54. 54
    aimai says:

    @negative 1: I don’t think you “could have a beer with one and get along” at all–I think you could have a beer with one and he’d keep his lip buttoned, for a while, because he knows the shit he says is assholish and its hard to be blatantly and obviously an asshole to someone’s face. I’ve had the experience, as a Jew, of talking to someone who didn’t know I was Jewish and who said jaw droppingly horrible things about Jews, or Liberals, to my face because they were in their “safe space.” I think a lot of those red state commenters would be exactly the same–they would say horrible things to your face during the beer fest if they thought you were a conservative. They would be only slightly more reticent if they knew you were a liberal.

  55. 55
    Yatsuno says:

    @aimai: I’ve had that experience but from the gay perspective. Unless you know what you’re looking for it’s not obvious I’m gay, so I’ve given several cases of foot in mouth disease before. It helps if I can hide the shock and disgust until a more private moment, but sometimes I just come out and call them a blooming idiot. You’re right in that it is definitely not a comfortable thing.

  56. 56
    Ted & Hellen says:

    The Beltway Press Club is the same in principle as the BJ Kool Kids Club. All cliques operate on the same mechanisms.

    Small minded, insecure tools who desperately need to belong find a reason to bond, then begin repeating each other and taking on the same opinions and worldview while finding reasons to exclude “outsiders” and control their environment, or what has now been made a “safe space.”

    Same deal as with Aimai’s stealth Jew-hater above, who believed itself to be in a “safe space” for bigotry.

    Of course Aimai, as an extremely unself aware Bot Kool Kid has no idea she is, in her own special way, the same as her Jew-hater.

  57. 57
    Betty Cracker says:

    @Yatsuno: I’ve been mistaken for a lesbian dozens of times. To be fair, it was almost always in a gay bar (my sister is gay, and we did a lot of clubbing when we were both single), and I am one of, like, five straight women south of the Mason-Dixon line who does not wear makeup. And I often wear Birkenstocks because they make my feet happy. But no one ever dumped on the breeder class in my presence!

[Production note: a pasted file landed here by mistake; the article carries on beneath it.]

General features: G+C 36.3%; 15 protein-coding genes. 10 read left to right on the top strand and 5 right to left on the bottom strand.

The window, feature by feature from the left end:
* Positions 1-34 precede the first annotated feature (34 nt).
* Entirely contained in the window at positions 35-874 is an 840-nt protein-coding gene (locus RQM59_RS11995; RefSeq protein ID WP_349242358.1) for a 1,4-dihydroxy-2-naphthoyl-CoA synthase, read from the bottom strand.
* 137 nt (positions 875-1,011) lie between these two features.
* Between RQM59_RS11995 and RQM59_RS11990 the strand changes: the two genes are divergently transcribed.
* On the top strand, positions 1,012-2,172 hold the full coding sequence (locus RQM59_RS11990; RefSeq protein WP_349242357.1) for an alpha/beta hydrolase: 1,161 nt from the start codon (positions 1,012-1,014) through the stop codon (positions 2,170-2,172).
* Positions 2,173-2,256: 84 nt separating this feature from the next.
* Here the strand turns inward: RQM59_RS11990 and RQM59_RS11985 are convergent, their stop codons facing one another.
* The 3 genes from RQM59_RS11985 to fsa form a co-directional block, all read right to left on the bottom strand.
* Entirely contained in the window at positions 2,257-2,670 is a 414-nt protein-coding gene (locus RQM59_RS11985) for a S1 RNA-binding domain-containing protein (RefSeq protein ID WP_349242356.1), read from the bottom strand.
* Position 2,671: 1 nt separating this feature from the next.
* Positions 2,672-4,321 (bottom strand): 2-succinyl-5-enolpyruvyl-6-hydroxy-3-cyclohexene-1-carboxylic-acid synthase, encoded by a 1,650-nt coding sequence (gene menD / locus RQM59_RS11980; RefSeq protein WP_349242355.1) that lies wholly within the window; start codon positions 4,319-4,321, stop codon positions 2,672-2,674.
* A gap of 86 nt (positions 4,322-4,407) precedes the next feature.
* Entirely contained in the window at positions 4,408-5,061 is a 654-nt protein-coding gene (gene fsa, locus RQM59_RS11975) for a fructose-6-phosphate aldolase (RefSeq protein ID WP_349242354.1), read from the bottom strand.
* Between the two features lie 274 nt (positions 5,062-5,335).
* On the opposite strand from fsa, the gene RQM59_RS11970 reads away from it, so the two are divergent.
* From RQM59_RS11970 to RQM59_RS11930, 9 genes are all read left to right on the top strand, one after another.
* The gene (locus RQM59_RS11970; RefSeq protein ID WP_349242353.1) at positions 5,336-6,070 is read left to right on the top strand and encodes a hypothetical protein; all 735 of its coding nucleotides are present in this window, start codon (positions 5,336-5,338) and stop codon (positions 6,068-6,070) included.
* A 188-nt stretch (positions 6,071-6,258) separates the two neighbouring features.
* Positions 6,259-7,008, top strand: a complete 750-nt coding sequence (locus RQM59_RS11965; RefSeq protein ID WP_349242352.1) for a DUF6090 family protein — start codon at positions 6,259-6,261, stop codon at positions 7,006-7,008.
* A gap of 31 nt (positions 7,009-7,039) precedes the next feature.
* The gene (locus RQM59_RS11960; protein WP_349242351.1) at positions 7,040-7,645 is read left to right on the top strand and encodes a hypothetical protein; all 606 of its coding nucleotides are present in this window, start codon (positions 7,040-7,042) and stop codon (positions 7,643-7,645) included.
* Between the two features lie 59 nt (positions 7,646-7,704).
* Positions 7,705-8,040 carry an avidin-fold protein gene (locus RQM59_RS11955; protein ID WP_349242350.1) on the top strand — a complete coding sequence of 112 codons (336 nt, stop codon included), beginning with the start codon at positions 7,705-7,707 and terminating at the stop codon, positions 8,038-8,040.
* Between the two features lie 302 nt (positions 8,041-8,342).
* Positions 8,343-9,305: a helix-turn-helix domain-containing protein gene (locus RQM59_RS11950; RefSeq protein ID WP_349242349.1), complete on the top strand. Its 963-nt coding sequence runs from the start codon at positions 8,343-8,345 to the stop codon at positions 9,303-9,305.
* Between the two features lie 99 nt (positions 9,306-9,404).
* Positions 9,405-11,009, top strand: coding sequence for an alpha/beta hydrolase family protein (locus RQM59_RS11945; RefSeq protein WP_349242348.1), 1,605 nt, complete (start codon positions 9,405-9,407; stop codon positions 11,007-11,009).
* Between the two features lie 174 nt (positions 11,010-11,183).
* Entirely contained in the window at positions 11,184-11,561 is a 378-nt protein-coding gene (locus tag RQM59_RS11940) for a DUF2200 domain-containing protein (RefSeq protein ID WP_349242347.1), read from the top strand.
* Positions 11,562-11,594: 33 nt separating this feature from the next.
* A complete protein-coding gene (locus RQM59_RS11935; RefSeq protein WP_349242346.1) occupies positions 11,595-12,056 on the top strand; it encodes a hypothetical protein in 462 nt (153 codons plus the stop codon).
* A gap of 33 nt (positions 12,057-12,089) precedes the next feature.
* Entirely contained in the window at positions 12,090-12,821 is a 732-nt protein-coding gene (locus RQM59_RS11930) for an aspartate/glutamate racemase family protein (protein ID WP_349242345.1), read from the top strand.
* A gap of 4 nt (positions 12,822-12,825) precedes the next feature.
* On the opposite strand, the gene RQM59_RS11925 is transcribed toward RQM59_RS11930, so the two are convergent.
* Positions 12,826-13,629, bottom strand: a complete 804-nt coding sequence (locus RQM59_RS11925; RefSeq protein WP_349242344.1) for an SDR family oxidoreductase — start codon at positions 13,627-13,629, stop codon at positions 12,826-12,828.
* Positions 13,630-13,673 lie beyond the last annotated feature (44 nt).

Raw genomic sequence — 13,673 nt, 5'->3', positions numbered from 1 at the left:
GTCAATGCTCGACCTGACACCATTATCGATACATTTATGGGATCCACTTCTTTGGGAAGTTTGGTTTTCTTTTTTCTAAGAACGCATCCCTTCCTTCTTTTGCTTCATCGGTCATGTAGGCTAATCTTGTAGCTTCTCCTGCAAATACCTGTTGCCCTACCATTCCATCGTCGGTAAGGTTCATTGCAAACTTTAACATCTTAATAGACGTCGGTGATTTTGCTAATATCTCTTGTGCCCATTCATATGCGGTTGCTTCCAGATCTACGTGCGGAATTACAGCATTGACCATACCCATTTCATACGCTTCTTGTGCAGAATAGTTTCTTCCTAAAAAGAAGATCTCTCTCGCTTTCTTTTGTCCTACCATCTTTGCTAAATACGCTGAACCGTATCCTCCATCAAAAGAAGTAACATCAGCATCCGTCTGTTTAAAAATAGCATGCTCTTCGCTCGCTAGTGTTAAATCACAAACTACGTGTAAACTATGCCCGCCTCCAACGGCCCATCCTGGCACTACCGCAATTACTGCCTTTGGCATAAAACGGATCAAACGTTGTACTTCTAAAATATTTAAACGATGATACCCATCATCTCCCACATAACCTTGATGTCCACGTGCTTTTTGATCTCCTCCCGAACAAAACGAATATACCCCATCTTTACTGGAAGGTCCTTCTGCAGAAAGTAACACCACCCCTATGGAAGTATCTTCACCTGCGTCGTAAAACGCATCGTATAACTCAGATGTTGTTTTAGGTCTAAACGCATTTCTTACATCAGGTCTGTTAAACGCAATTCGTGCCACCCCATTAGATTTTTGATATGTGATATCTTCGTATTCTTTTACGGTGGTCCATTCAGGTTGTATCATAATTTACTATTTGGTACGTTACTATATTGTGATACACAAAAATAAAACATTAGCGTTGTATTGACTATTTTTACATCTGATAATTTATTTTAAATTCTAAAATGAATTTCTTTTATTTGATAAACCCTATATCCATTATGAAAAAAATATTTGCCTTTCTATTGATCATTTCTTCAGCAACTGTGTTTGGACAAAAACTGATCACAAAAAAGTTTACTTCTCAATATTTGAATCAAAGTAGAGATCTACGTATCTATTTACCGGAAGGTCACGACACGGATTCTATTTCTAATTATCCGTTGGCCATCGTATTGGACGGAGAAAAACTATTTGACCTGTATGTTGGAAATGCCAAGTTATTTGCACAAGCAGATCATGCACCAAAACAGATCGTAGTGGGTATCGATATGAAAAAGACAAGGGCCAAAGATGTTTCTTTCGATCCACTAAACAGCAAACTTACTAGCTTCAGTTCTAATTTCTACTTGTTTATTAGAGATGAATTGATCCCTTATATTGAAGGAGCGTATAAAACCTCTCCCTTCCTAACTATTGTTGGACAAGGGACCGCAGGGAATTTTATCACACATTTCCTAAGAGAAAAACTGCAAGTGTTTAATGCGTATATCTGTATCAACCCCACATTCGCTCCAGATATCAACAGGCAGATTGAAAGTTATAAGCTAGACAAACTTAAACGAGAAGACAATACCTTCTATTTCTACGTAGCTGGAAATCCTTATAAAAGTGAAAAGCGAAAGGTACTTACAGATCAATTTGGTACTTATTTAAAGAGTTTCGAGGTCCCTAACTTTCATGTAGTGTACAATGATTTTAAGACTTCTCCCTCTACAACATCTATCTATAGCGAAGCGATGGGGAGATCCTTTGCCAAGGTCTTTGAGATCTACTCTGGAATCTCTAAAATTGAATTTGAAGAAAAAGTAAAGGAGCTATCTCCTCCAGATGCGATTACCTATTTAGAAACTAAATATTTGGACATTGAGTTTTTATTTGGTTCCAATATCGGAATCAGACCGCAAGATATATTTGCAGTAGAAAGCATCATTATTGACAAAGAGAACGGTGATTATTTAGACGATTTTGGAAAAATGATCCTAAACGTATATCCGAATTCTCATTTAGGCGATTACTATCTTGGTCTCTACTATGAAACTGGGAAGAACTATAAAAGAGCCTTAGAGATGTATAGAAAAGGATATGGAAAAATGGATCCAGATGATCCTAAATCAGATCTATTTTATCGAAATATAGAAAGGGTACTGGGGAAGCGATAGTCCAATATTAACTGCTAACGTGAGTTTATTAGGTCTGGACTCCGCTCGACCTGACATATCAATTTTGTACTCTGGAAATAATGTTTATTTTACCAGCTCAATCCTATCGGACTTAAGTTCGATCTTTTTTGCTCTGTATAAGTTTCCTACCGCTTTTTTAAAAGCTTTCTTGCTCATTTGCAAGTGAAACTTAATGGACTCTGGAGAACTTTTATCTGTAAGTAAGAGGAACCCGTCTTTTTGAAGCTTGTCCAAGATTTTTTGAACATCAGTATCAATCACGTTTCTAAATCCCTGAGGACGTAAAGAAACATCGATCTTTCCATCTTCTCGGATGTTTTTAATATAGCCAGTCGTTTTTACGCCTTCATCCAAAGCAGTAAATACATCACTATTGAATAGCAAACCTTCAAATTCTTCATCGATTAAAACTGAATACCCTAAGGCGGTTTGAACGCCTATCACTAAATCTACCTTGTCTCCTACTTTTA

58. 58
    sharl says:

    @Omnes Omnibus: Awesome. I often miss m_c, even taking into account the total state of confusion she often left me in after posting frontier-gibberish-like rants of the type you posted. I think maybe she could tune that stuff up – tone down the totally indecipherable gibberish, especially – and have something with stand-up comedy potential. Like Firesign Theatre’s ‘Nick Danger, Third Eye’, maybe?

    ND (picks up phone): Nick Danger, Third Eye.
    Caller: Can I have a pizza to go, with no anchovies?
    ND: No anchovies? You got the wrong guy. I spell my name, ‘DANGER’! (hangs up)
    Caller: What?

  59. 59
    Yatsuno says:

    @Betty Cracker: I have a feeling you got a lot of phone numbers. :) I stopped making any assumptions about sexuality from appearance a long time ago. It gets into ugly situations really fast.

  60. 60
    burnspbesq says:

    @jamick6000:

    Chait blows.

    Exactly the kind of insightful analysis we’ve come to expect from you.

  61. 61
    Ted & Hellen says:

    @burnspbesq:

    Exactly the kind of insightful analysis we’ve come to expect from you.

    Because deeply thought-out, insult and snark free analysis is what Balloon Juice posts and comment threads are all about.

  62. 62
    Omnes Omnibus says:

    @Yatsuno: Free advice: never make a comment indicating that you believe. Woman to be pregnant unless she tells you that she is or you see an actual baby coming out of her. I watched someone make that mistake. Oh boy.

  63. 63
    kwAwk says:

    I think that Chait is following the courtesy of responding in line with the tone of how he was addressed. He certainly doesn’t shy away from his point when dealing with CF, he just makes his point in a more polite manner….